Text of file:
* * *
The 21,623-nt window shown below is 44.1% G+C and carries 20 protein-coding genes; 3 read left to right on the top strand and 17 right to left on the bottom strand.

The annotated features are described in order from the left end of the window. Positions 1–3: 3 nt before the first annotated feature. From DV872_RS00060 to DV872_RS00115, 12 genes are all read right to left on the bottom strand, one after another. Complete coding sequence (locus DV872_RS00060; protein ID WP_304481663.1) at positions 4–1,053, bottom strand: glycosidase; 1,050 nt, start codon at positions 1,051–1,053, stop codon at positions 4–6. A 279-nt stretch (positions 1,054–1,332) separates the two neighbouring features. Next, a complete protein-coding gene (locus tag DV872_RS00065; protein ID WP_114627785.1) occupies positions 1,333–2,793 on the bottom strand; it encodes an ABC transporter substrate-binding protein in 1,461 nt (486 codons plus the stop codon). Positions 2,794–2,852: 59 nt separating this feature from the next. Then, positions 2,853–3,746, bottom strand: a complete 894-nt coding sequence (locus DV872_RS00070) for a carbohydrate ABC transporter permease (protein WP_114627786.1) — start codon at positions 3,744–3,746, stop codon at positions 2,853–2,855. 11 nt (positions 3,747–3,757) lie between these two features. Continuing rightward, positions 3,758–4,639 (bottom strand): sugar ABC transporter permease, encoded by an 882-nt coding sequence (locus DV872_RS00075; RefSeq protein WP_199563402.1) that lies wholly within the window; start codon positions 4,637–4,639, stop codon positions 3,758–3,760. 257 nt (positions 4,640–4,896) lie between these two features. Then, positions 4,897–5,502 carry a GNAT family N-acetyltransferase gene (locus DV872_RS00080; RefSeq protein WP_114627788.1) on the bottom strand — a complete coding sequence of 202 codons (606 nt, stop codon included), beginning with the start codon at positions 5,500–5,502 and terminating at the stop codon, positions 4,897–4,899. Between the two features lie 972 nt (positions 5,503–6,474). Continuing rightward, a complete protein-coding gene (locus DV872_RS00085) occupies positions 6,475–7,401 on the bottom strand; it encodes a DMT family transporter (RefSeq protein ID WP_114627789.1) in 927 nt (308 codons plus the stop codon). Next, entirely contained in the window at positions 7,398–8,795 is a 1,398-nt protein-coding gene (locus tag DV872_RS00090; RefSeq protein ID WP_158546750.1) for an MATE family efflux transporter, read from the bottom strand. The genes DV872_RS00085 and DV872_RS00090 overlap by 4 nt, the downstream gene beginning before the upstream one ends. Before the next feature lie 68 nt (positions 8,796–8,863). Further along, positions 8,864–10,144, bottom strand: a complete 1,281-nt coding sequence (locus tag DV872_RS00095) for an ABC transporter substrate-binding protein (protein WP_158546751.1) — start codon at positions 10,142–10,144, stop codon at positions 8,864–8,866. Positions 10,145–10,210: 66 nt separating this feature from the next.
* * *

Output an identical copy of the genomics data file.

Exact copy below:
The 21,623-nt window shown below is 44.1% G+C and carries 20 protein-coding genes; 3 read left to right on the top strand and 17 right to left on the bottom strand.

The annotated features are described in order from the left end of the window. Positions 1–3: 3 nt before the first annotated feature. From DV872_RS00060 to DV872_RS00115, 12 genes are all read right to left on the bottom strand, one after another. Complete coding sequence (locus DV872_RS00060; protein ID WP_304481663.1) at positions 4–1,053, bottom strand: glycosidase; 1,050 nt, start codon at positions 1,051–1,053, stop codon at positions 4–6. A 279-nt stretch (positions 1,054–1,332) separates the two neighbouring features. Next, a complete protein-coding gene (locus tag DV872_RS00065; protein ID WP_114627785.1) occupies positions 1,333–2,793 on the bottom strand; it encodes an ABC transporter substrate-binding protein in 1,461 nt (486 codons plus the stop codon). Positions 2,794–2,852: 59 nt separating this feature from the next. Then, positions 2,853–3,746, bottom strand: a complete 894-nt coding sequence (locus DV872_RS00070) for a carbohydrate ABC transporter permease (protein WP_114627786.1) — start codon at positions 3,744–3,746, stop codon at positions 2,853–2,855. 11 nt (positions 3,747–3,757) lie between these two features. Continuing rightward, positions 3,758–4,639 (bottom strand): sugar ABC transporter permease, encoded by an 882-nt coding sequence (locus DV872_RS00075; RefSeq protein WP_199563402.1) that lies wholly within the window; start codon positions 4,637–4,639, stop codon positions 3,758–3,760. 257 nt (positions 4,640–4,896) lie between these two features. Then, positions 4,897–5,502 carry a GNAT family N-acetyltransferase gene (locus DV872_RS00080; RefSeq protein WP_114627788.1) on the bottom strand — a complete coding sequence of 202 codons (606 nt, stop codon included), beginning with the start codon at positions 5,500–5,502 and terminating at the stop codon, positions 4,897–4,899. Between the two features lie 972 nt (positions 5,503–6,474). Continuing rightward, a complete protein-coding gene (locus DV872_RS00085) occupies positions 6,475–7,401 on the bottom strand; it encodes a DMT family transporter (RefSeq protein ID WP_114627789.1) in 927 nt (308 codons plus the stop codon). Next, entirely contained in the window at positions 7,398–8,795 is a 1,398-nt protein-coding gene (locus tag DV872_RS00090; RefSeq protein ID WP_158546750.1) for an MATE family efflux transporter, read from the bottom strand. The genes DV872_RS00085 and DV872_RS00090 overlap by 4 nt, the downstream gene beginning before the upstream one ends. Before the next feature lie 68 nt (positions 8,796–8,863). Further along, positions 8,864–10,144, bottom strand: a complete 1,281-nt coding sequence (locus tag DV872_RS00095) for an ABC transporter substrate-binding protein (protein WP_158546751.1) — start codon at positions 10,142–10,144, stop codon at positions 8,864–8,866. Positions 10,145–10,210: 66 nt separating this feature from the next.